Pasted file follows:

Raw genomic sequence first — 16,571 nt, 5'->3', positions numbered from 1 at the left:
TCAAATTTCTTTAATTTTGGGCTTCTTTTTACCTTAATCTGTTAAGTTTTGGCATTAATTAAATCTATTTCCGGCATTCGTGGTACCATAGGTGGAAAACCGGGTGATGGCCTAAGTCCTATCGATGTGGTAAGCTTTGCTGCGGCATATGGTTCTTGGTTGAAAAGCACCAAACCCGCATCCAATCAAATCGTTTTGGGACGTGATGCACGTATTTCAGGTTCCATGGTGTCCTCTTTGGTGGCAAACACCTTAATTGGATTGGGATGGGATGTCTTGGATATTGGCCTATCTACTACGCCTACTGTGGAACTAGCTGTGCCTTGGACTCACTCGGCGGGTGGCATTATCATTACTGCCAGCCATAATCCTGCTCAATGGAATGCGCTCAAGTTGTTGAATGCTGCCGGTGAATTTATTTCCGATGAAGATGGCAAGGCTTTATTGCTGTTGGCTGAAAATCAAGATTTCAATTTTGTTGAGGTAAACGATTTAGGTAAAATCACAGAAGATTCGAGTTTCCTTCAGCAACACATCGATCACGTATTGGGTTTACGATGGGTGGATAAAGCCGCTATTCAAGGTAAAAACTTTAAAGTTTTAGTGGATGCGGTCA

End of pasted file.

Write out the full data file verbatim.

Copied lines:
Raw genomic sequence first — 16,571 nt, 5'->3', positions numbered from 1 at the left:
TCAAATTTCTTTAATTTTGGGCTTCTTTTTACCTTAATCTGTTAAGTTTTGGCATTAATTAAATCTATTTCCGGCATTCGTGGTACCATAGGTGGAAAACCGGGTGATGGCCTAAGTCCTATCGATGTGGTAAGCTTTGCTGCGGCATATGGTTCTTGGTTGAAAAGCACCAAACCCGCATCCAATCAAATCGTTTTGGGACGTGATGCACGTATTTCAGGTTCCATGGTGTCCTCTTTGGTGGCAAACACCTTAATTGGATTGGGATGGGATGTCTTGGATATTGGCCTATCTACTACGCCTACTGTGGAACTAGCTGTGCCTTGGACTCACTCGGCGGGTGGCATTATCATTACTGCCAGCCATAATCCTGCTCAATGGAATGCGCTCAAGTTGTTGAATGCTGCCGGTGAATTTATTTCCGATGAAGATGGCAAGGCTTTATTGCTGTTGGCTGAAAATCAAGATTTCAATTTTGTTGAGGTAAACGATTTAGGTAAAATCACAGAAGATTCGAGTTTCCTTCAGCAACACATCGATCACGTATTGGGTTTACGATGGGTGGATAAAGCCGCTATTCAAGGTAAAAACTTTAAAGTTTTAGTGGATGCGGTCA